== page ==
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On June 20, an Iranian missile knocked down a US $ 130 million unmanned U.S. spy plane that invaded its airspace.

A day later, U.S. President Donald Trump decided to bomb three Iranian bases but retreated ten minutes before the start of the operation. He claimed that he learned that up to 150 Iranians could be killed in the operation.

By Fabio Bosco

 

The “New York Times” itself, in a June 6, 2019 editorial, expressed surprise for the fact that Trump administration has suspended a decision to prevent deaths as everyday both Latino immigrants die on the U.S. border and American bombs are fired at Yemeni population.

This conflict was preceded by the expansion of the U.S. military presence in the region and small explosions in four oil tankers near the Strait of Hormuz, a sea passage through which around 30% of world oil exports flow.

The Israeli and Saudi governments are pressing the United States to initiate a military aggression against Iran under any pretext. Within the U.S. government itself, Secretary of State Mike Pompeo, and particularly National Security Adviser John Bolton are spokesmen for military aggression and occupation.

However, so far this is not Trump’s policy. His decision to break the nuclear agreement signed by Obama in 2015; impose harsh economic sanctions; increase the military presence in the Persian Gulf (also called the Arabian Gulf); and launch several denunciations against Iran (generally unfounded) meets his electoral interests , proving that he is tougher than former Democrat President Barack Obama and, even without any armed action, directly benefits the American arms and oil industries.

Under the threat of war, arms sales to Saudi Arabia, the United Arab Emirates, and Jordan widened, in addition to sales to the US government itself.

The climate of war and the reduction of Iranian exports (due to sanctions) also raise the price of oil. That favors oil companies in general, and economically makes it feasible to prospect for oil from shale within the United States.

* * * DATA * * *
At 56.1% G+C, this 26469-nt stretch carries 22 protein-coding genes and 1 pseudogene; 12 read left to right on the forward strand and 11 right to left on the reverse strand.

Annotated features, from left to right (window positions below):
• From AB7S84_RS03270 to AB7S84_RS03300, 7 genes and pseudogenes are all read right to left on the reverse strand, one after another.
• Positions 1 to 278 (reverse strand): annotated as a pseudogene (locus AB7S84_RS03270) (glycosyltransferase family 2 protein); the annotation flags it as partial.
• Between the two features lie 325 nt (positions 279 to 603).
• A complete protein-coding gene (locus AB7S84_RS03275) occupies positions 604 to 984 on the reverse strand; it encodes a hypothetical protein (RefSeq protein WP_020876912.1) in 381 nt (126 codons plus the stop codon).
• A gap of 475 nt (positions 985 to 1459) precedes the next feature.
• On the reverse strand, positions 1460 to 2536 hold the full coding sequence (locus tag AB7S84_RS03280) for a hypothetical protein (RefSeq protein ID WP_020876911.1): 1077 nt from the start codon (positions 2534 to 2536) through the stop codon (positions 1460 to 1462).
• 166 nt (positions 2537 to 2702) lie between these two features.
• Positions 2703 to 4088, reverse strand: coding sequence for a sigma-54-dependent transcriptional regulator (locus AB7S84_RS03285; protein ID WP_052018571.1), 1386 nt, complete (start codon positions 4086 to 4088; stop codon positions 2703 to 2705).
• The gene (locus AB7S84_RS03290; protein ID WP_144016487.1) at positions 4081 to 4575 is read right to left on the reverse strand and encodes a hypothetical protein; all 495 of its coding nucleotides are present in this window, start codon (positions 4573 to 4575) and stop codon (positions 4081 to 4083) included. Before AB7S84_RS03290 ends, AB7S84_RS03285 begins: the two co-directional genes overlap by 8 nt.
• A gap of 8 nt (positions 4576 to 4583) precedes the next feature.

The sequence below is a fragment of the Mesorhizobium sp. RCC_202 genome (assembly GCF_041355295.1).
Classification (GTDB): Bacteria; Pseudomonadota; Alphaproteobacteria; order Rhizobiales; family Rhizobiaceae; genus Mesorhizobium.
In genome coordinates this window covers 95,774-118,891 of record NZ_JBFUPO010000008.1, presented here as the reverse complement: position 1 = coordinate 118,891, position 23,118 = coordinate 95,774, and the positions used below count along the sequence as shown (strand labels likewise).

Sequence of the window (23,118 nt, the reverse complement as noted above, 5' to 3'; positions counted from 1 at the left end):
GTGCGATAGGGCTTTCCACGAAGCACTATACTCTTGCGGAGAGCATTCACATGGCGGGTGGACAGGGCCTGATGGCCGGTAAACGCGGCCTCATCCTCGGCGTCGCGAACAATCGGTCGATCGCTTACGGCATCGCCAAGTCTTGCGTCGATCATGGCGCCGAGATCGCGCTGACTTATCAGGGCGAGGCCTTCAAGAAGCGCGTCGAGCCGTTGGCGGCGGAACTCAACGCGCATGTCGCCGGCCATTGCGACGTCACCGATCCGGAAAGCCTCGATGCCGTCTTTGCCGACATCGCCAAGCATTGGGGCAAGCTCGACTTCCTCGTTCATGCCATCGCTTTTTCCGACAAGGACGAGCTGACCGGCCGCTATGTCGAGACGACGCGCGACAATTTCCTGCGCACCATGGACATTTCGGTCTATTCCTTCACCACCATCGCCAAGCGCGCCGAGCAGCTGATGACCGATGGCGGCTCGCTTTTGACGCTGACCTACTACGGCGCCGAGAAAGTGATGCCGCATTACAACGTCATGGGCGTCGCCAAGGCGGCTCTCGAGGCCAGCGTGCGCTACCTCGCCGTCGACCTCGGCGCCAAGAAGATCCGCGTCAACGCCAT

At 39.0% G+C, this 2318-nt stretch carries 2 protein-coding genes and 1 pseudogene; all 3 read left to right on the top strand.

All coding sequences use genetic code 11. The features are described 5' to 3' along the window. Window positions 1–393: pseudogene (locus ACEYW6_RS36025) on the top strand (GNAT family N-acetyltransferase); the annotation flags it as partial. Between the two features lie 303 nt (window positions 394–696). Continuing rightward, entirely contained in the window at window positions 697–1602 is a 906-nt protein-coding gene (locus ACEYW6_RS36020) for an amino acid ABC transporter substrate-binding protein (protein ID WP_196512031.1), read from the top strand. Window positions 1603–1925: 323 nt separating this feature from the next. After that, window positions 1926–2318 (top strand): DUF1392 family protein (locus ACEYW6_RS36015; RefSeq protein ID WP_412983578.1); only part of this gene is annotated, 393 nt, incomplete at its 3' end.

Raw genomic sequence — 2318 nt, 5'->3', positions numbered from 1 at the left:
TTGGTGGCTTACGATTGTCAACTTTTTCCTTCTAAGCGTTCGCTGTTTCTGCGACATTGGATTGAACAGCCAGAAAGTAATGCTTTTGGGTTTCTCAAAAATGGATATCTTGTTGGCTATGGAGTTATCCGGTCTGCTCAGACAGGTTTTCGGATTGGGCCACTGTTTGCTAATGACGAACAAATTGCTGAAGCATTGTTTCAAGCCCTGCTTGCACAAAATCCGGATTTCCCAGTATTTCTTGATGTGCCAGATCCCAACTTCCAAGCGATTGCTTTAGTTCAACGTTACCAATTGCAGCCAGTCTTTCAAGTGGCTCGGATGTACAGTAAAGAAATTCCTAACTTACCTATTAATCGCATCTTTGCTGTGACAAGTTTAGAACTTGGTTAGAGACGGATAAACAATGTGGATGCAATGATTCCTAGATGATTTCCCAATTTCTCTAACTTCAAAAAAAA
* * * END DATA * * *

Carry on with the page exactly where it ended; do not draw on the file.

In this way, Trump achieves its electoral and economic goals without involving the United States in a much riskier war than the invasion of Afghanistan (2003) and Iraq (2005) in which the American interests until today have not been reached.

 

Sanctions: The War by Other Means

The economic and political sanctions against Iran were retaken by Trump in 2018 by announcing the break with the nuclear agreement with Iran signed in 2015 by both the Obama administration and European powers.

The comprehensive nature of these sanctions has a more devastating effect on the Iranian economy and the working population than a war itself.

Since its announcement oil exports have been falling, unemployment has increased, inflation has reached 50% a year, and there is a lack of medicines and other imported products in Iran.

Since 1980, the US government alone or in conjunction with European governments and the United Nations have imposed sanctions on Iran.

The fact is, however, that the 1979 Iranian revolution changed the relationship with the United States which in 1953 had become an American satellite following a coup d’état sponsored by the British MI6 and the CIA.

Together with the State of Israel and Saudi Arabia, it formed the tripod of American support in the Middle East.

After the 1979 democratic revolution, Iran made several agreements with the United States such as the purchase of arms in the 1980s (which became the Iran-Contra scandal in the United States) or the support for the puppet governments in Afghanistan and Iraq imposed by the US Army.